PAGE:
Film Review – The Girl

Julian Jarrand’s The Girl offers a compelling insight into a side of Alfred Hitchcock that audiences may find uncomfortable to watch.

Set during the filming of his thriller The Birds, the film displays Hitchcock’s (Toby Jones) sexual obsession with the film’s beautiful leading lady Tippy Hedren (Sienna Miller).

Written by Gwyneth Hughes, the film is based on the Donald Spoto Hitchcock biography Spellbound by Beauty: Alfred Hitchcock and His Leading Ladies, as well as information given by Hedren in interviews about her time being directed by Hitchcock.

The director’s expert manipulation of beauty on screen is well known, you just have to see the films of his peak to realise that, but The Girl displays Hitchcock’s fixation with beauty to have a darker and sinister characteristic.

This film is far from kind to the director. The manifestation of Hitchcock’s obsession with Hedren is uncomfortable to watch; his inappropriate and sleazy behaviour is cringe-worthy and seems so ill-fitting to a man audiences around the world associate with such artistic genius.

“Hitch”, as he liked to be known, is portrayed as manipulative and egotistical, yearning for Hedren to find him attractive and reacting maliciously when his approaches are rebuffed.

Jones and Miller both deliver stand-out performances in the lead roles, but are accompanied by a typically classy and understated delivery by Imelda Staunton as Hitchcock’s long suffering wife and collaborator, Alma.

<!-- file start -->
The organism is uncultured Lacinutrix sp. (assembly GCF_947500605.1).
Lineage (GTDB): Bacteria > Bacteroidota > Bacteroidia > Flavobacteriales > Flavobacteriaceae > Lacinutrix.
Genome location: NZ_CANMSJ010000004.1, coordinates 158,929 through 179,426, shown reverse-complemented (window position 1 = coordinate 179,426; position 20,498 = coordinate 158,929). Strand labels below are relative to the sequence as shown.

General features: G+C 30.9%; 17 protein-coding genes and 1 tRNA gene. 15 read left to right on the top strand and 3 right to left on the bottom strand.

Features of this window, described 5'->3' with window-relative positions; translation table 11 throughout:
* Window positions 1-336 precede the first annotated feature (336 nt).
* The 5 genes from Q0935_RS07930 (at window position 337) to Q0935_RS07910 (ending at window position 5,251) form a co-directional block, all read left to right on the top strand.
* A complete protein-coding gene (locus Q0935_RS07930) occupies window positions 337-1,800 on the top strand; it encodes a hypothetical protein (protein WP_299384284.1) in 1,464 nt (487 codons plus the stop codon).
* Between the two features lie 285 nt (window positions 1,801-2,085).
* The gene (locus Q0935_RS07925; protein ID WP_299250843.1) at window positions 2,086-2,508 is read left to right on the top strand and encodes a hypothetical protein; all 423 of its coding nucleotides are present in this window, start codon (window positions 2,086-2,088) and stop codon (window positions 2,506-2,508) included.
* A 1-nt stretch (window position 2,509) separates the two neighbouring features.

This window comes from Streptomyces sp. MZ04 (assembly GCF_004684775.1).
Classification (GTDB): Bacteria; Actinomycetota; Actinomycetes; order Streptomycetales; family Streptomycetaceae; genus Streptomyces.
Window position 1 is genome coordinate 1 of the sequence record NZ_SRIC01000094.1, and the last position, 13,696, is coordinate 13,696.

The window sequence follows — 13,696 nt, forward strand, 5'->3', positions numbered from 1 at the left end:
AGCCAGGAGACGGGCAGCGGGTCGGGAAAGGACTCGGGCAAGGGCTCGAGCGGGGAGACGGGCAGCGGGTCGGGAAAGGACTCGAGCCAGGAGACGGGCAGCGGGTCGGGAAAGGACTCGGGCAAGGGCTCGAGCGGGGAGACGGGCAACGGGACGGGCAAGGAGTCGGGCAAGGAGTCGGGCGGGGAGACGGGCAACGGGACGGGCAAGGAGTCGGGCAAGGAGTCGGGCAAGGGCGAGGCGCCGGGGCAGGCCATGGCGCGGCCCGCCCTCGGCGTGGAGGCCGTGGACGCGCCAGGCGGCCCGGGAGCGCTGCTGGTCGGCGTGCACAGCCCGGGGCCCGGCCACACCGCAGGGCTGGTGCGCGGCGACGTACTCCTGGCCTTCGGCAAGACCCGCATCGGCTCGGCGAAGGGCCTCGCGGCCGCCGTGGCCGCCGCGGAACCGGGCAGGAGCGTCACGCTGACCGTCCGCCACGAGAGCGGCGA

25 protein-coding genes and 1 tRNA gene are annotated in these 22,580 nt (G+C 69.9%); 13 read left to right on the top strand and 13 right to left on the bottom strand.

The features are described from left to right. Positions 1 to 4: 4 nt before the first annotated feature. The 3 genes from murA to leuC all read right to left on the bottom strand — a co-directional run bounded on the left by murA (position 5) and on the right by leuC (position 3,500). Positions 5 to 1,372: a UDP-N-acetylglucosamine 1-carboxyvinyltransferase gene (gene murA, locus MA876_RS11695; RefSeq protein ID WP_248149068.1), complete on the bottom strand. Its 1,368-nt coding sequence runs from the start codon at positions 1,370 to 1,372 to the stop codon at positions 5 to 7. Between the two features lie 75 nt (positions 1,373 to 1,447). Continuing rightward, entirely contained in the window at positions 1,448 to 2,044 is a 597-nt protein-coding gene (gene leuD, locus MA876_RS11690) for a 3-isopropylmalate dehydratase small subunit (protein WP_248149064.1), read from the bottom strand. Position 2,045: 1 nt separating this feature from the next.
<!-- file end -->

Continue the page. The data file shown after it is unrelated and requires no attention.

Jones’ intelligent performance adds pathos to a character that otherwise does little to develop an empathetic relationship with the audience, whilst Miller manages to convey a vulnerability and determination in Hedren that compels you to want her to succeed.

The Girl is beautifully shot, with scenes of Hitchcock walking down the dark corridors of his LA studio or sitting alone in his screening room conveying a loneliness that comes with the pain of unrequited love.

The Girl captures 1960s Hollywood well, with enough iconography to satisfy any film buff. But whilst its aesthetics may tickle their fancy, the film’s depiction of one of the industry’s all-time greats may leave them with a sour taste.


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